We’ve produced two new guides for anyone wishing to track international funding for women’s economic empowerment (WEE) or women’s financial inclusion (WFI) in their own country. The guides are based on an approach we’ve developed and tested over the last two years, which is designed so that it can be used and adapted by decision makers, researchers and advocates for their own purposes – including holding funders accountable or advocating for different investments. The new step by step guides are concise, accessible and flexible – signposting to a range of other, more detailed resources.
In November 2021, US Agency for International Development (USAID) Administrator Samantha Power threw down a challenge for her organisation: by 2025, 25% of USAID’s funding would go to local organisations. The details of how to measure this important metric, however, remains an open question. Given our experience with open data sources, we decided to try to develop a replicable methodology using available data that USAID already publishes. In this blog, Sally Paxton summarises what our exploratory analysis has shown, and how our new methodology can help to track progress towards locally led development.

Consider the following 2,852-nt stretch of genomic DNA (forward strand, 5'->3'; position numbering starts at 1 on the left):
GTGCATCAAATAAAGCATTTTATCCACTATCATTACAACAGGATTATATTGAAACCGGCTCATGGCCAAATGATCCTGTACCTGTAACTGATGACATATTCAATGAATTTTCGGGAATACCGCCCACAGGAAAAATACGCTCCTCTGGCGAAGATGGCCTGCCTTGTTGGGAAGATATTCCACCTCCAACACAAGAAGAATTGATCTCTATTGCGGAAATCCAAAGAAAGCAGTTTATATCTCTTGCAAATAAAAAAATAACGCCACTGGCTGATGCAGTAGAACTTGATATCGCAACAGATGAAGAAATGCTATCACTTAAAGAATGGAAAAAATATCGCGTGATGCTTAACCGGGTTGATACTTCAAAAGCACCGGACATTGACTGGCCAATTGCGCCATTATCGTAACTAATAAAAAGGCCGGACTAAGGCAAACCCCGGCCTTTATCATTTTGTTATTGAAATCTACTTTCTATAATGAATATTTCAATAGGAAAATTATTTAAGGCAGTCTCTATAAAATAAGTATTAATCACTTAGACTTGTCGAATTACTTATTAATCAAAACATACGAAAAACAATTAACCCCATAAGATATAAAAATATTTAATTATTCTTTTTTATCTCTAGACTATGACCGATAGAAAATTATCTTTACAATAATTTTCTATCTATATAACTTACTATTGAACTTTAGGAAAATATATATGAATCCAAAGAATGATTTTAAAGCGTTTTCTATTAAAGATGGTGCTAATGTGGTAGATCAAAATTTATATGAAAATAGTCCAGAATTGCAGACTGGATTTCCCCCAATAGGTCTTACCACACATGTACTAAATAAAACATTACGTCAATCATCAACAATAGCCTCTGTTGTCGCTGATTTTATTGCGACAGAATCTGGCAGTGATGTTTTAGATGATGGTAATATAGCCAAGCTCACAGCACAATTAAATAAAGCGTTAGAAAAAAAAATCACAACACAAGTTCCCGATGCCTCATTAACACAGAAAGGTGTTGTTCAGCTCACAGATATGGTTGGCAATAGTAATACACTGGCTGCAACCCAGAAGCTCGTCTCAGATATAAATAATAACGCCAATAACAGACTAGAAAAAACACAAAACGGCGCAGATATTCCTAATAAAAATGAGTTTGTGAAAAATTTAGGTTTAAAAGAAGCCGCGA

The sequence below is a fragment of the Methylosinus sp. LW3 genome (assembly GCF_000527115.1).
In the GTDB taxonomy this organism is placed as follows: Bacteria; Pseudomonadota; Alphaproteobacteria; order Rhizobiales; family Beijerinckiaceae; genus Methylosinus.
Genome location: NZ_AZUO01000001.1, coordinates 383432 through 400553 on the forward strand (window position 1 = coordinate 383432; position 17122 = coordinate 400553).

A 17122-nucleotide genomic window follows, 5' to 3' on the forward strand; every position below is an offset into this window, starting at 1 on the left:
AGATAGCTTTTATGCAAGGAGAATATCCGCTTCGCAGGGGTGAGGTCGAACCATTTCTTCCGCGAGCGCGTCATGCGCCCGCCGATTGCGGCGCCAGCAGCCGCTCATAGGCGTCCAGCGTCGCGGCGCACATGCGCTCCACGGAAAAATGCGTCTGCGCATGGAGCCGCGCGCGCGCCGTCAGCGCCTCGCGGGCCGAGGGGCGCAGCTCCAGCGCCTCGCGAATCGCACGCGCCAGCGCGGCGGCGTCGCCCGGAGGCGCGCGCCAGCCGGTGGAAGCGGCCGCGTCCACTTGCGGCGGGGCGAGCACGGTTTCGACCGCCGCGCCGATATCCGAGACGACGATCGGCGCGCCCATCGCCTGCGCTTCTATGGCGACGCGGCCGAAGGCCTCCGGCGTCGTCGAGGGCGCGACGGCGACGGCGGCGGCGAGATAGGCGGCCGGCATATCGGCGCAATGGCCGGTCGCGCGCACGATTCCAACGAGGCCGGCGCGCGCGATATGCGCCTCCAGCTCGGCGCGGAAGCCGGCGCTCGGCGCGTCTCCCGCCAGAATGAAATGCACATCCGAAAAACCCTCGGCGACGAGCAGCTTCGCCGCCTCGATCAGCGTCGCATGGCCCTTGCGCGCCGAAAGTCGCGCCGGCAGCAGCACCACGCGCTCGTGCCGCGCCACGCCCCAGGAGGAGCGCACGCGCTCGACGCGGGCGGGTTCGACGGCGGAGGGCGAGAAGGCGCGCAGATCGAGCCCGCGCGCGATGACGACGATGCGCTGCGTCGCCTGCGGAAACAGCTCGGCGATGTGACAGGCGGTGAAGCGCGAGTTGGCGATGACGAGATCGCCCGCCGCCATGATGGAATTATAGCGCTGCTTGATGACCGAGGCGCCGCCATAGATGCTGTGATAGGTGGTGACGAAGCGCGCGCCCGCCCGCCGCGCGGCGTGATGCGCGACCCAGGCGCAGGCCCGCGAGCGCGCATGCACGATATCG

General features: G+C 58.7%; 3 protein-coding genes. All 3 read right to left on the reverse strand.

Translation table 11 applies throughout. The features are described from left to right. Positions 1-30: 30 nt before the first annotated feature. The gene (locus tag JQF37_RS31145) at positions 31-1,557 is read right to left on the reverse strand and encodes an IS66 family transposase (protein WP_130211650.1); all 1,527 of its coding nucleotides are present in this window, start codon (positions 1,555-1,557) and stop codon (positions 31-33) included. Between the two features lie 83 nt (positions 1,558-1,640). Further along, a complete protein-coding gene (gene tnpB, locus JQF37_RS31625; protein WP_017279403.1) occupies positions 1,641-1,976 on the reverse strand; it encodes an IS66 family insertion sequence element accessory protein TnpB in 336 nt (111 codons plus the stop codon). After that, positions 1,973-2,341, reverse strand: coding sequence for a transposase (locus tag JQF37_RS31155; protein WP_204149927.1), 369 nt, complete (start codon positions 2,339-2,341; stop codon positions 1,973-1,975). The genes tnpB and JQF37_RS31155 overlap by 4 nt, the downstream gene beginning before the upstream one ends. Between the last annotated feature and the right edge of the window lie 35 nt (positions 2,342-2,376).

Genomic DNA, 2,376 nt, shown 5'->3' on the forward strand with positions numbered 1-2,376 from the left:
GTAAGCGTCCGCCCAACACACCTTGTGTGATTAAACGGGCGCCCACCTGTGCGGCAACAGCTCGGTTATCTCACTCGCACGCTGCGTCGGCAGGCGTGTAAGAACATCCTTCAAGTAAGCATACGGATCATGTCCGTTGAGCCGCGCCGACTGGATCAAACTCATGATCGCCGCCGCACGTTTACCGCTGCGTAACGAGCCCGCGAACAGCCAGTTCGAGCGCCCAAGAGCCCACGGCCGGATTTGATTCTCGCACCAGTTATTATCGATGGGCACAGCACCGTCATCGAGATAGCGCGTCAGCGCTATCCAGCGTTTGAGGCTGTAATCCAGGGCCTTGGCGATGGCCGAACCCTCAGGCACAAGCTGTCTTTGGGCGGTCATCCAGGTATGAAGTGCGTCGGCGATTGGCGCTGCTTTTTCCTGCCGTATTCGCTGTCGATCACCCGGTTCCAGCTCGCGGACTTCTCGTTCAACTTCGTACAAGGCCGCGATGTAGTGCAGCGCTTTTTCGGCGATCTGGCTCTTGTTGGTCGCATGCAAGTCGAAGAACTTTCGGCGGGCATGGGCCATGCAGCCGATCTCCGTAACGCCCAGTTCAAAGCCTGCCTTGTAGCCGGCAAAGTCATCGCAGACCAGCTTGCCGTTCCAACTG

Identifying the specific groups of women that funding has supported greatly helps us to identify gaps in funding. In this blog, we examine what the data tells us about the groups of women targeted by international funders in Bangladesh, Kenya and Nigeria.
Our women’s economic empowerment team wanted to include as many international funding flows as possible when analysing development assistance data. In this blog, Benjamin Honey explores the pros and cons of merging the two main data sources and describes the methodology we employed.
Publish What You Fund has been looking into international climate finance and how this can be tracked at the national level. Alex Tilley presents research using aid transparency data to see how finance provided so far measures up against climate change adaptation needs identified by Kenya. This is a preview of a larger research project we are currently fundraising for.
Following the launch of the 2022 Aid Transparency Index, Sally Paxton and George Ingram reflect on the performance of the top US agencies, the progress that has been made on transparency and the importance of using data to improve future development outcomes.